The kids in the “Losers Club” are the aforementioned Bill Denbrough, Ben Hanscom (Jeremy Ray Taylor), Richie Tozier (Wolfhard), Eddie Kaspbrak (Jack Dylan Grazer), Stanley Uris (Wyatt Oleff) and, later, Beverly Marsh (Sophia Lillis) and Mike Hanlon (Chosen Jacobs).
These kids are basically outsiders, picked on, belittled and bullied, mostly by bigger kids like Henry Bowers (Nicholas Hamilton), Belch Huggins (Jake Sim) and Patrick Hockstetter (Owen Teague).
Of the cast, Lillis as Beverly is a standout for her portrayal as a young girl fighting an undeserved reputation while also fighting off a horrific family situation.
“It” will never in our lifetimes contain everything King put in his book, and that’s probably a good thing. That’s one dark alley no one deserves to be led into. But, at least, director Muschietti has put together a pretty good fright night thriller that will stand until the next chapter is released. We can hardly wait.
“It” is rated R for violence/horror, bloody images and for language.
It is screening daily at Mitchell Storyteller 7 Theatres, 110 Old Talpa Cañón Road. For show times, tickets and additional information, call (575) 751-4245 or visit storyteller7.com.
Also showing in Taos
MPAA rating: PG-13 for some thematic and sexual material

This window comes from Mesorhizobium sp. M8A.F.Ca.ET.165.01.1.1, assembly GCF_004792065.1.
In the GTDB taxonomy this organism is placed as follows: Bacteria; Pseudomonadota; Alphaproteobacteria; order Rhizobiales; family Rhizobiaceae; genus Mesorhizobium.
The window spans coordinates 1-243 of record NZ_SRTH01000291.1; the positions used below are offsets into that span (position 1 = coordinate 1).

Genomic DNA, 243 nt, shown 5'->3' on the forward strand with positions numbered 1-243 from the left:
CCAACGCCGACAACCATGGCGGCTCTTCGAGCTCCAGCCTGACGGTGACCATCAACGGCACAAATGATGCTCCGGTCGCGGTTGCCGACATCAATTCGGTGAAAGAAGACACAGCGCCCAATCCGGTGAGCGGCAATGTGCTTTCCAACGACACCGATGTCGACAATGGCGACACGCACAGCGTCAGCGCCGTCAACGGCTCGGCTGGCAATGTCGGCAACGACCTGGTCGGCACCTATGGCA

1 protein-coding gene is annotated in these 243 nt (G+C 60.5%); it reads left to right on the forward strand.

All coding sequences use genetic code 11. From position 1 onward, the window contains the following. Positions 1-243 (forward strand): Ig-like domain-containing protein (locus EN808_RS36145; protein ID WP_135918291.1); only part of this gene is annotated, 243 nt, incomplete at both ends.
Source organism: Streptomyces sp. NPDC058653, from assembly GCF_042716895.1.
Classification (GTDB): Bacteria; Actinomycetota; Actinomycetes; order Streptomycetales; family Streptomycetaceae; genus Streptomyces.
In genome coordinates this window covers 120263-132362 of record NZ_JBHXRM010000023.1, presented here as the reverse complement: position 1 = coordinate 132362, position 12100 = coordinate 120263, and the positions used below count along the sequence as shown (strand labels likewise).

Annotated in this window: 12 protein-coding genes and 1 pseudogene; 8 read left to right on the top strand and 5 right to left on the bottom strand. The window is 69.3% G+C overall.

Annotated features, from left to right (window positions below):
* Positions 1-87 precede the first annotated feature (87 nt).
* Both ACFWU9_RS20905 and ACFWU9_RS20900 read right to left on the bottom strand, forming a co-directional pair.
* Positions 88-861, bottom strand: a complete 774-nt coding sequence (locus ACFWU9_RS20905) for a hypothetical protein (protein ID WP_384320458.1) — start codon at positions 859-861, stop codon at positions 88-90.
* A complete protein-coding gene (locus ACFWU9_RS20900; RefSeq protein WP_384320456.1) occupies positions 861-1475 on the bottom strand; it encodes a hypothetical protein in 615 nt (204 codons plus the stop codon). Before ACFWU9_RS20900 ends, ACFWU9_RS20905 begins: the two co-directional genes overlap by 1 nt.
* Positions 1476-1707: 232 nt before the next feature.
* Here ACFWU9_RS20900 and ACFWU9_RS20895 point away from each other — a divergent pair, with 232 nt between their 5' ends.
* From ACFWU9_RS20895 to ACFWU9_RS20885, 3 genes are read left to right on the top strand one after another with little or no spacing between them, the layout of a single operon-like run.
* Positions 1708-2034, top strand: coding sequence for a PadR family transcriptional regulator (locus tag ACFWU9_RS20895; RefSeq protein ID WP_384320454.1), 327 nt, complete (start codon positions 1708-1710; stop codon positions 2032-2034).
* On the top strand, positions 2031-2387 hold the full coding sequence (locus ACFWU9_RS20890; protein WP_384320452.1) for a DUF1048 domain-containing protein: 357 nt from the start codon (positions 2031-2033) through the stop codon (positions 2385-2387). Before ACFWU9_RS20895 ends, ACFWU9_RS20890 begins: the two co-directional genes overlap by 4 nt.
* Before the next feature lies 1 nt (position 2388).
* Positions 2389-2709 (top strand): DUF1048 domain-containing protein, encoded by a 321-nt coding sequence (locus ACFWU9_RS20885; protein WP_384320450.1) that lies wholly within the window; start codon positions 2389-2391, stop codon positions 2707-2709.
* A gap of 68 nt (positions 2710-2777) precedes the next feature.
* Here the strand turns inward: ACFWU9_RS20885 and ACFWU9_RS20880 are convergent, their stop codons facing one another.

Mitchell Storyteller 7
In this comedy film written and directed by Hallie Meyers-Shyer, a woman who is recently separated from her husband decides to start over by moving back to Los Angeles with her two daughters.
While celebrating her 40th birthday, Alice Kinney (Reese Witherspoon) meets Harry, George and Teddy (Pico Alexander, Jon Rudnitsky and Nat Wolff), three young filmmakers who need a place to live. Complications soon arise when she agrees to let the men stay in her guesthouse temporarily.
As Alice develops a budding romance with Harry, her newfound happiness comes crashing down when her ex shows up with a suitcase in his hand.
“Not everyone in ‘Home Again’ gets exactly what she or he desires, but only supporting characters lose out in this enchanted tale of family bliss and career serendipity,” writes Mark Jenkins in The Washington Post (Sept. 7). “If her career as director somehow doesn’t pan out, Meyers-Shyer would make an excellent fairy godmother.”
“Alice seems pretty upbeat for someone who’s in the middle of a marital meltdown, facing the prospect of raising two kids mostly by herself, and it doesn’t take long to see why,” writes Owen Gleiberman in Variety (Sept. 5). “Despite her situation, she has no economic worries! She comes from Hollywood royalty, and she has returned to the moneyed bosom of her childhood home, where she attempts to launch a career as a freelance interior decorator. (This part of the film plays like ‘Curb Your Enthusiasm’ without irony.)”
This film will be screened daily.
Mitchell Storyteller 7 Theatres, 110 Old Talpa Cañón Road. For show times, tickets and additional information, call (575) 751-4245 or visit storyteller7.com.